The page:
Boston’s Black community seeks NU’s accountability on gentrification

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Boston’s Black community seeks NU’s accountability on gentrification

Melissa Wells, news staff

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The African Liberation Department within the newly established student organization Law Students for Indigenous Liberation held its first annual event, titled “The State of Black Boston: Confronting Oppression,” on Friday, Oct. 12 in Dockser Hall.

Founded in April this year by Ezinne Adibe and Hakeem Muhammad, Law Students for Indigenous Liberation raises awareness of oppression, advocates for the human rights of native populations and empowers those communities with legal resources.

The gentrifying effects of Northeastern’s recent expansions on neighboring Black communities prompted Ezinne Adibe and Hakeem Muhammad to “bring the hood” to the law school for a community forum.

“The main purpose of this event was to introduce the community to our new student organization and then also gauge from the community what some of their more pressing concerns were,” Adibe, a third-year Northeastern law student, said. “We could use that information to develop some concrete plans in which we can assist the community in achieving their aims.”

The conference connected students and disenfranchised members of the Black communities in the Roxbury and Dorchester areas by introducing various speakers from different parts of Boston, providing meals for the homeless community and handing out free Black political literature.

The Black Law Students Association co-sponsored the event and both the Muslim Law Student Association and Black Dawah Network sponsored the meals for the homeless, an initiative the African Liberation Department hopes to make ongoing.

One speaker at the event, Minister Rodney Muhammad of the Nation of Islam in Roxbury, sermonized to approximately 30 participants with his insight on what the Black population in Boston faces today.

“Black is still trouble in America,” Minister Muhammad said, “just like Boston is still segregated in the city. Boston has a history of this: Poor Black and brown children from the age of five to 19 years old are still living in segregated communities along with their parents. Racism is rooted in public policy.”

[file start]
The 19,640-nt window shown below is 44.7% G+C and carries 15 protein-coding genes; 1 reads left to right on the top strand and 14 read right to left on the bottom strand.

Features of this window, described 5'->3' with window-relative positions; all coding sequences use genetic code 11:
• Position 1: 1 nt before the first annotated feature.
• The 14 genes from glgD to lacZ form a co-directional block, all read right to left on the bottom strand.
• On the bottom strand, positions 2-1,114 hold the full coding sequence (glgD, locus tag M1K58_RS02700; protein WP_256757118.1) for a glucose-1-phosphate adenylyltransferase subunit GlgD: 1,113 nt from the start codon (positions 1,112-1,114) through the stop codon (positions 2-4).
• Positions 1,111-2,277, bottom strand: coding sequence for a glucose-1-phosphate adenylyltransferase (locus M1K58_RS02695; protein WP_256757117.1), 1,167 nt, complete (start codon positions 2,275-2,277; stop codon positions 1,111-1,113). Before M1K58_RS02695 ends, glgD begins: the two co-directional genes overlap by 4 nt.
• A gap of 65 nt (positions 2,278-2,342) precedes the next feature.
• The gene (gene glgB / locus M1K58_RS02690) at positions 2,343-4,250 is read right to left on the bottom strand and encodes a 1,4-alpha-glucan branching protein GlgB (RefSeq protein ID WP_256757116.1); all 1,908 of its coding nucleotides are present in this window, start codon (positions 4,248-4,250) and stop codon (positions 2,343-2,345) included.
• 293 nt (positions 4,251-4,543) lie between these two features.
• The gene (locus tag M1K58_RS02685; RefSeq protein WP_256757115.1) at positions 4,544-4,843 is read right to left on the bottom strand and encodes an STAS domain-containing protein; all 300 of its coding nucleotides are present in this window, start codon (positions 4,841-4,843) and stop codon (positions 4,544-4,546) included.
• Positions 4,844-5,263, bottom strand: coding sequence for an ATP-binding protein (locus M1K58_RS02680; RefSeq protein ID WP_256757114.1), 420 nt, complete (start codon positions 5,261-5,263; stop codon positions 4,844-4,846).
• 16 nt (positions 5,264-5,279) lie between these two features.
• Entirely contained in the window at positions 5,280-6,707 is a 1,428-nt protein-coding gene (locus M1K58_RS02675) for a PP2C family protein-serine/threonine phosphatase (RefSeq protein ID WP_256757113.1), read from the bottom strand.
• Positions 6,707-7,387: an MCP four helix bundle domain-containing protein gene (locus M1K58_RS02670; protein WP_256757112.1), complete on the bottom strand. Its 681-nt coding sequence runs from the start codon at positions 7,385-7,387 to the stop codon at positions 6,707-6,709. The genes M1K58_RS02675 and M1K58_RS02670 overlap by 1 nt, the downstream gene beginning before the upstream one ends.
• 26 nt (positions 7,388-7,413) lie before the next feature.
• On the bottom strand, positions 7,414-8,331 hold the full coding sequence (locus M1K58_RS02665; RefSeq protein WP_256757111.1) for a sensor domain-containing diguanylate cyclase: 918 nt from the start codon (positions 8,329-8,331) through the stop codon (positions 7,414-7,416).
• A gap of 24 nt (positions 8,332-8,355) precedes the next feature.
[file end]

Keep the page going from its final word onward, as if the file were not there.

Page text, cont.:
A theme that developed over the course of the night was accountability. Beyond accountability within the Black community, participants reflected on how to continue holding themselves accountable.

“It’s important to be a part of the conversation and know what’s going on in the Black community, especially as an out-of-state student,” Kimar Karu, a first-year law student from Salt Lake City, said.

Romayne Williamson, a Boston native from Hyde Park, echoed Karu’s sentiment.

“I, myself, just want to look into it more to see how I can be a voice of reason, how I can help my community in the hope that we can afford to live in Boston and keep our culture alive,” Williamson said.

Beyond the overarching subject of systemic oppression, topics ranged from poverty and police brutality to unemployment plaguing the Black community. The conversation continually navigated back to the gentrification of Roxbury — and holding Northeastern accountable for its role in it.

Gerthy Lahens, 67, is a community organizer of 20 years who spoke at the forum. She lived on Huntington Avenue for 30 years. After the event finished, Lahens talked specifically about her experience being gentrified, applauding the Law Students for Indigenous Liberation for recognizing the effects of Northeastern’s role.

“I’ve seen it and lived it and worked on it,” she said. “They are doing so much organizing work here to have the university understand that they’re pushing families away here and in Roxbury. I think this was the key place to meet and say, ‘Okay, what is going on outside of campus?’”

The symposium also included a communal discussion led by Leslie E. Harris, a former associate justice for the Suffolk Juvenile Court, and Susan Maze-Rothstein, a law professor at Northeastern. Both Harris and Maze-Rothstein acknowledged that while the university and School of Law have spearheaded efforts in seeking justice, they need to pursue restorative justice for the gentrified community of Roxbury.

“There are many streets where housing is really [Northeastern] dorms, but I can remember visiting friends in those homes. Those used to be residential,” said L.V. Randolph, founder of Cambridge Argillite, Inc.

For Adibe, the community has spoken regarding what issues matter most for her organization to begin to address.

“Gentrification is a constant concern here, so we have to think of ways to hold institutions accountable for infringing on the community through their expansion and development, and also work with local organizations to see what kind of efforts they’re already engaged in so we can assist them,” Adibe said. “We are ready to hold Northeastern accountable.”